Over and against the Realists you had the utterly unrealistic, thoroughly idealistic view of Ronald Reagan, who even at the high water mark of the Soviet Union--when Jimmy Carter had either stood by or helped as the Sadinistas took Nicaragua, the Ayatollah took Iran and the Soviets invaded Afghanistan just years after Nixon, Ford, and Congressional Democrats sold out South Vietnam--had the foresight to declare that Communism was doomed and could never satisfy the peoples it oppressed. In 1982, in a speech influenced by the aforementioned Mr. Pipes, President Reagan put it thus:

If history teaches anything it teaches self-delusion in the face of unpleasant facts is folly. We see around us today the marks of our terrible dilemma -- predictions of doomsday, antinuclear demonstrations, an arms race in which the West must, for its own protection, be an unwilling participant. At the same time we see totalitarian forces in the world who seek subversion and conflict around the globe to further their barbarous assault on the human spirit. What, then, is our course? Must civilization perish in a hail of fiery atoms? Must freedom wither in a quiet, deadening accommodation with totalitarian evil?

Sir Winston Churchill refused to accept the inevitability of war or even that it was imminent. He said, ``I do not believe that Soviet Russia desires war. What they desire is the fruits of war and the indefinite expansion of their power and doctrines. But what we have to consider here today while time remains is the permanent prevention of war and the establishment of conditions of freedom and democracy as rapidly as possible in all countries.''

Well, this is precisely our mission today: to preserve freedom as well as peace. It may not be easy to see; but I believe we live now at a turning point.

In an ironic sense Karl Marx was right. We are witnessing today a great revolutionary crisis, a crisis where the demands of the economic order are conflicting directly with those of the political order. But the crisis is happening not in the free, non-Marxist West, but in the home of Marxist-Leninism, the Soviet Union. It is the Soviet Union that runs against the tide of history by denying human freedom and human dignity to its citizens. It also is in deep economic difficulty. The rate of growth in the national product has been steadily declining since the fifties and is less than half of what it was then.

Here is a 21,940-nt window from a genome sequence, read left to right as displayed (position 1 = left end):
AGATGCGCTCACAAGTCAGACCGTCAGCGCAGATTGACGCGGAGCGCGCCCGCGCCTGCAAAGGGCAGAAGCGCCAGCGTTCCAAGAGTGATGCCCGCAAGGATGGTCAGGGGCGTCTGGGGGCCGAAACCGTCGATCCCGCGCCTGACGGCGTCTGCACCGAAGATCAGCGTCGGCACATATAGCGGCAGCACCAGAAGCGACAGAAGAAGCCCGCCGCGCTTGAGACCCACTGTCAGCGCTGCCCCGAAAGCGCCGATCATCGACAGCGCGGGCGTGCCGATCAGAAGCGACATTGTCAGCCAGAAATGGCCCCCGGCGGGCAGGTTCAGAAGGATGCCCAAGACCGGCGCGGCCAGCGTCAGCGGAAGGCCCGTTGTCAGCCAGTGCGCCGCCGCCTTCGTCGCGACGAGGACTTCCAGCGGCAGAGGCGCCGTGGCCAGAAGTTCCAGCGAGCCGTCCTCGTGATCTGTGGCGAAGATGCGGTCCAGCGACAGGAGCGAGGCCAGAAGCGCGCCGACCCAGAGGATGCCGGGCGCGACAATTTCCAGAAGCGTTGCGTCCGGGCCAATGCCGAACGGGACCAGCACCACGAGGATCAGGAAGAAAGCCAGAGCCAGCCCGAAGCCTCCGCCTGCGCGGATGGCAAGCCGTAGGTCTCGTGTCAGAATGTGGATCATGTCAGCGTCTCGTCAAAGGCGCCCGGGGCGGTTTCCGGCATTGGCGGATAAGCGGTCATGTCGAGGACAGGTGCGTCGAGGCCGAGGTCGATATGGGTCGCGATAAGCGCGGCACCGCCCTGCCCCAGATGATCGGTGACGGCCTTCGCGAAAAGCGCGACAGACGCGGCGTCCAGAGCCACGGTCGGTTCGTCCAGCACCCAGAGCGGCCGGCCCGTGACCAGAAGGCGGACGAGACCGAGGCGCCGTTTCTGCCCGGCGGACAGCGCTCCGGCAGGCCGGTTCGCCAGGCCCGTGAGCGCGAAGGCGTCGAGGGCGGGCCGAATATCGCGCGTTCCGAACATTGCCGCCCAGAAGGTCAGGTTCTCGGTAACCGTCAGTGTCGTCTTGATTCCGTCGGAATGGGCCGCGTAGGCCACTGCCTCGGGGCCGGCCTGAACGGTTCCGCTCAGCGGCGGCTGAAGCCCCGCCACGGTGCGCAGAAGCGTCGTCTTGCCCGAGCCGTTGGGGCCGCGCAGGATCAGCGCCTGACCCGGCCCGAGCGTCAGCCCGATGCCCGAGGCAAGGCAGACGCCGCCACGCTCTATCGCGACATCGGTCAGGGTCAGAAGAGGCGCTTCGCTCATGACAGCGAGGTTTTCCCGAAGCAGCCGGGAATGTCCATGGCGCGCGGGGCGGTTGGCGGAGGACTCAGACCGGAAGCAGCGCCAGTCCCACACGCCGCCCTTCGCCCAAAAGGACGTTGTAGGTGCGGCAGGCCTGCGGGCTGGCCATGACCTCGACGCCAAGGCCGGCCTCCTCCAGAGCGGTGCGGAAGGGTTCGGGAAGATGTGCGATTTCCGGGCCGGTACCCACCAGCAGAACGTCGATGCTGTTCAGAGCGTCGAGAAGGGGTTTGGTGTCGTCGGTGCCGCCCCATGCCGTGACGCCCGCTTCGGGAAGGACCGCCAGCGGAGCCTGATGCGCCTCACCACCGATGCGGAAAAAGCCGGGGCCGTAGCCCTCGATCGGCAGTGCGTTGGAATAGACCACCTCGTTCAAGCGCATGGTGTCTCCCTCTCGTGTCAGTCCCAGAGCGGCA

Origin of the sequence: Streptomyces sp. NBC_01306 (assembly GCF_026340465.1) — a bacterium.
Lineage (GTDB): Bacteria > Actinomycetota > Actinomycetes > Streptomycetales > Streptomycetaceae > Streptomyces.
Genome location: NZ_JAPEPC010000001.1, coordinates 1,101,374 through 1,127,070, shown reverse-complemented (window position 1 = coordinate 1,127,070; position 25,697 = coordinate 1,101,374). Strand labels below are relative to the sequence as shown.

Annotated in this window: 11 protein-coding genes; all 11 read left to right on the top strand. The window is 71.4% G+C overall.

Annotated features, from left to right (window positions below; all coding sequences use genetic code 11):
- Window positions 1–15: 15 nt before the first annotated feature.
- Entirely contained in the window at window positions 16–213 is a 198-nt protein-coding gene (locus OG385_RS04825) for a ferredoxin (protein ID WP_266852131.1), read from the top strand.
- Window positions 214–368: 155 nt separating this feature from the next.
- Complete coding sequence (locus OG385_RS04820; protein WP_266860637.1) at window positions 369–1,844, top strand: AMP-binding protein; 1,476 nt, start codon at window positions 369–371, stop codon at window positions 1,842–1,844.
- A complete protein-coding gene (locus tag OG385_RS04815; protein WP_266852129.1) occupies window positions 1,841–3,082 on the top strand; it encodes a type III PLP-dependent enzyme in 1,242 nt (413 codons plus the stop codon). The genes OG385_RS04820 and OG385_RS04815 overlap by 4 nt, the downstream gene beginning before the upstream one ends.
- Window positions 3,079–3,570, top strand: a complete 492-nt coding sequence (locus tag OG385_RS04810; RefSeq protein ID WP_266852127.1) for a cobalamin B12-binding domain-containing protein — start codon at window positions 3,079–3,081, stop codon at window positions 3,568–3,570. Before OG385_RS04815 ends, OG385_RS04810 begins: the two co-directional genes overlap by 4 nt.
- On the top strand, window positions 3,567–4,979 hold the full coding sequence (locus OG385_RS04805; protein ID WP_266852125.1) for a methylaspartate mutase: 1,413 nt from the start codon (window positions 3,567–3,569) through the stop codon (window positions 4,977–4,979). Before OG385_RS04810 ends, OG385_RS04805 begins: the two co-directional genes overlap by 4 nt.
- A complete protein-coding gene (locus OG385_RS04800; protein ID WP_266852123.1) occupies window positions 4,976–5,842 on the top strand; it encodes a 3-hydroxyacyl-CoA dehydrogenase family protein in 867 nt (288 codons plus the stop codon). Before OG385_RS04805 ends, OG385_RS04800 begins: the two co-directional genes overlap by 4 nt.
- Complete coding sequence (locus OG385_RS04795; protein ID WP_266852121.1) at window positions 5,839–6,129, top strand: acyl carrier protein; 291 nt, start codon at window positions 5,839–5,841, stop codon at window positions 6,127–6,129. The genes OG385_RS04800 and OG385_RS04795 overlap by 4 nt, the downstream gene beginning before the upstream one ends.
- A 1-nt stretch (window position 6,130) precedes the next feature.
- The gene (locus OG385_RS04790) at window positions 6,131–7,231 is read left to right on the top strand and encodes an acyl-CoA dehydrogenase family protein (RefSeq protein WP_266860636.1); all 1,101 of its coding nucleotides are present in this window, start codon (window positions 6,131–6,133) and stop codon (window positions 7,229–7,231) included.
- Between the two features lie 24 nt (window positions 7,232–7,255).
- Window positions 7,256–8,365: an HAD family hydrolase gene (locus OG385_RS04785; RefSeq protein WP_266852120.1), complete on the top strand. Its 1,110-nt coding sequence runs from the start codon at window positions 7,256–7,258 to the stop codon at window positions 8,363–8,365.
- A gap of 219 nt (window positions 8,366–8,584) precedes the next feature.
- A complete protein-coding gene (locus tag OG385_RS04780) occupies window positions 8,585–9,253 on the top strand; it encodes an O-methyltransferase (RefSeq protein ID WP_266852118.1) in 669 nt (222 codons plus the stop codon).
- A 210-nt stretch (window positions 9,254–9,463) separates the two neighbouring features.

The dimensions of this failure are astounding: A country which employs one-fifth of its population in agriculture is unable to feed its own people. Were it not for the private sector, the tiny private sector tolerated in Soviet agriculture, the country might be on the brink of famine. These private plots occupy a bare 3 percent of the arable land but account for nearly one-quarter of Soviet farm output and nearly one-third of meat products and vegetables. Overcentralized, with little or no incentives, year after year the Soviet system pours its best resource into the making of instruments of destruction. The constant shrinkage of economic growth combined with the growth of military production is putting a heavy strain on the Soviet people. What we see here is a political structure that no longer corresponds to its economic base, a society where productive forces are hampered by political ones.